New ‘frog-swab’ testing device revolutionises diagnosis of the deadly amphibian chytridiomycosis disease
University of Exeter researchers, Dr. Michael Dillon, Dr. Jamie Stevens, and Dr. Chris Thornton have joined forces with Dr. Andrew Bowkett of the Whitley Wildlife Conservation Trust in developing a ground-breaking new diagnostic device for the rapid detection of the fungal pathogen Batrachochytrium dendrobatidis (Bd).
An international team of researchers has identified a core set of genes involved in the responses of honey bees to multiple diseases caused by viruses and parasites.
Researchers at the University of Exeter, as part of a global collaborative research programme, have produced a guide to help coral reef managers understand the impacts of stressors on coral reef ecosystems.
Gang warfare is not unique to humans – banded mongooses do it too.
A proposed Marine Protected Area (MPA) off Scotland’s west coast would help basking sharks, researchers say.
People living in neighbourhoods with more birds, shrubs and trees are less likely to suffer from depression, anxiety and stress, according to research.
A new plan to protect Myanmar’s diverse marine life has been announced.
Rising temperatures could accelerate climate change by reducing the amount of carbon dioxide stored in ponds and increasing the methane they release, new research shows.
Growing up in tough conditions can make wild animals live longer, new research suggests.
Endangered penguins are foraging for food in the wrong places due to fishing and climate change, research led by the University of Exeter and the University of Cape Town has revealed.
Penryn PhD students are celebrating after sweeping the board at a high-profile research competition.
LED street lighting can be tailored to reduce its impacts on the environment, according to new research by the University of Exeter.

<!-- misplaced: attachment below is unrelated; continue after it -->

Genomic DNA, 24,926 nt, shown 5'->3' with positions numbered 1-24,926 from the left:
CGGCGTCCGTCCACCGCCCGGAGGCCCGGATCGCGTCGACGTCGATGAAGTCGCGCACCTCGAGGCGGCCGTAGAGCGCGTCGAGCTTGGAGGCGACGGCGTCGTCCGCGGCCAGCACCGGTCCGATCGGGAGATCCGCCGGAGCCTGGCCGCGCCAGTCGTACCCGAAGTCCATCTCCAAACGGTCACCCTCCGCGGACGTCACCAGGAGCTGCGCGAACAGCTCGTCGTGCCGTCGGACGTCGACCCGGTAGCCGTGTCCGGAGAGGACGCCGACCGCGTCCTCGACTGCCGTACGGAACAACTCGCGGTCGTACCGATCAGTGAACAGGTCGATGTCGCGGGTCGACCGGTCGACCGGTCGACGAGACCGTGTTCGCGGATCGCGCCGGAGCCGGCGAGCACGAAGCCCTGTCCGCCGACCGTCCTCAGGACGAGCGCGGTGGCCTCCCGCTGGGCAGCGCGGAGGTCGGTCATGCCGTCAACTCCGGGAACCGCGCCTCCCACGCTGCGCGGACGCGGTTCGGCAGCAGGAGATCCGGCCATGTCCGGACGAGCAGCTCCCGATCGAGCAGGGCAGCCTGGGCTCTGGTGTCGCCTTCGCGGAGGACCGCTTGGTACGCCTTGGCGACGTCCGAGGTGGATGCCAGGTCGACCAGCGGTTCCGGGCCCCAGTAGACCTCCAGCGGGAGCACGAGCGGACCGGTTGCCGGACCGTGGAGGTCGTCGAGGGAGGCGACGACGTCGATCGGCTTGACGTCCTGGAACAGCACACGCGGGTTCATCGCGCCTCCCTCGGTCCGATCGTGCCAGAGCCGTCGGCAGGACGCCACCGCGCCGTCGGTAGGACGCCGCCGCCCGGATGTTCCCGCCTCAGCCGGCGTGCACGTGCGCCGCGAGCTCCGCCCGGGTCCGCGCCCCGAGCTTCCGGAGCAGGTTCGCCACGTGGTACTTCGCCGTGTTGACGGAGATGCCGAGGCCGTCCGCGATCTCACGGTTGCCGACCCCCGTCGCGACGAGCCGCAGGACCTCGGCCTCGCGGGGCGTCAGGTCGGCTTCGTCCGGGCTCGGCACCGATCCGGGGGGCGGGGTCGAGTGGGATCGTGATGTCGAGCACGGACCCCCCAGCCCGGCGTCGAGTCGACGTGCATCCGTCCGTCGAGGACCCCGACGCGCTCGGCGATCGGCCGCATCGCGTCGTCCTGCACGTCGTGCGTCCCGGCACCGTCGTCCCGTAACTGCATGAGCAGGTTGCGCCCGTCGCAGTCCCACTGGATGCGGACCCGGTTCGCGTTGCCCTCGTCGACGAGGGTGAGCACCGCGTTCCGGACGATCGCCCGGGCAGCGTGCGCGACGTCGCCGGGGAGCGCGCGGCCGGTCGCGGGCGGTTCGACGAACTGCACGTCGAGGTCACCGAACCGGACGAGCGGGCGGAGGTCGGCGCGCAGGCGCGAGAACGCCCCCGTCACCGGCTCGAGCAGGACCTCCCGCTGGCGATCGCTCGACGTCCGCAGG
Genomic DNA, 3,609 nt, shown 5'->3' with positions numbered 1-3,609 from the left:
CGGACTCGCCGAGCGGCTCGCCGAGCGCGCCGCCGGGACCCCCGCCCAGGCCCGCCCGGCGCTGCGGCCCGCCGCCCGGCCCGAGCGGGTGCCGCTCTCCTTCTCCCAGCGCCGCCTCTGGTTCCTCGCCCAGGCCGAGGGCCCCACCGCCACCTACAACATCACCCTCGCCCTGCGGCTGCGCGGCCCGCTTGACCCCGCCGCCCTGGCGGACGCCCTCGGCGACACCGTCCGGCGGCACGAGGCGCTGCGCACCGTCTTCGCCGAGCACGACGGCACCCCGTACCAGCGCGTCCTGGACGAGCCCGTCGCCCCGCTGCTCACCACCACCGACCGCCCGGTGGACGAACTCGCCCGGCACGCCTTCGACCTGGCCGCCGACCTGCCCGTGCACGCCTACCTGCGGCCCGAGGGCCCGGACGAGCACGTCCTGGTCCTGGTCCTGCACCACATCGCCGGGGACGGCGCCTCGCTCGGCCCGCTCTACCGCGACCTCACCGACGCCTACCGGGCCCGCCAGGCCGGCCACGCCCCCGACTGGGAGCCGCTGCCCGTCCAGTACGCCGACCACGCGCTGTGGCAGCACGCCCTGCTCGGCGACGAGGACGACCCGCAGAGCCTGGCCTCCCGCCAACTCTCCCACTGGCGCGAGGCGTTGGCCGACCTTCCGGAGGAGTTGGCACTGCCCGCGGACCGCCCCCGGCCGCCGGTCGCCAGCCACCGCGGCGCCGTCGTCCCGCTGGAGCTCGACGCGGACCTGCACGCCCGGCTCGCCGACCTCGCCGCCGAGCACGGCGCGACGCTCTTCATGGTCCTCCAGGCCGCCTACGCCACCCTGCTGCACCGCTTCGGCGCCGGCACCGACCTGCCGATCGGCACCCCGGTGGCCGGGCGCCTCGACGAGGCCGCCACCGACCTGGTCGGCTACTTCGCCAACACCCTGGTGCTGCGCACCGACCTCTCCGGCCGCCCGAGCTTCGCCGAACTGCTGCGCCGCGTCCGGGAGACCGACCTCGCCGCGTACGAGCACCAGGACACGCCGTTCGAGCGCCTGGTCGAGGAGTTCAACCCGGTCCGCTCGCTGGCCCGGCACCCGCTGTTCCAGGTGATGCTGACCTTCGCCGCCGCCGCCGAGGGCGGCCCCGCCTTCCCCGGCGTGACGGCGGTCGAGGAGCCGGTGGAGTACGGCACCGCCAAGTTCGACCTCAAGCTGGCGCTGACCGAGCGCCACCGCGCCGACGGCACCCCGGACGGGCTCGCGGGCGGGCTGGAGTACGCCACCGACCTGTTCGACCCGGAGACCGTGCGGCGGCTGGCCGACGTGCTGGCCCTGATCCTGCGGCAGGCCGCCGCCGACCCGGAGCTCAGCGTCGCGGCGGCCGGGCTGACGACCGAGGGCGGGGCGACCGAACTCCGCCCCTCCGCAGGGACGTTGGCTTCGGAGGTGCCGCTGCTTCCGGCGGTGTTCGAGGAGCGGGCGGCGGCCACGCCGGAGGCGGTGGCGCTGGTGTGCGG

Urgent need to check how males and females respond differently to ocean acidification.
The growth of bacteria can be stimulated by antibiotics, scientists at the University of Exeter have discovered.
The number of mammals used in animal testing could be cut dramatically and replaced with moth larvae.
We all need contacts – how organelles hug in cells
With an alarming growth in antibiotic resistance and doctors increasingly having to resort to last-chance antibiotics to save patients, is there a better way for hospitals to manage antibiotic treatment regimens?
A long-running research and conservation project is helping save an at-risk species of turtle.
PREDICTS database shines a light on ‘dark data’- making projected biodiversity responses to human pressures freely available
Despite a commitment being made during the 1993 Convention on Biological Diversity to reduce the rate of global biodiversity loss by 2010, indicators of species richness and abundance continue to show unrelenting declines.
Climate change improves the breeding chances of migratory geese in the Arctic – but puts mother geese at more risk of death, according to a new study.
A treatment billed as a potential breakthrough in the fight against disease, including cancer, could back-fire and make the disease fitter and more damaging, new research has found.
New research shows that the loss of biodiversity can increase the risk of “extinction cascades”, where an initial species loss leads to a domino effect of further extinctions.
Drones are changing the face of turtle research and conservation, a new study shows.
The University of Exeter now has two Entrepreneurs in Residence, appointed as part of a new Royal Society scheme.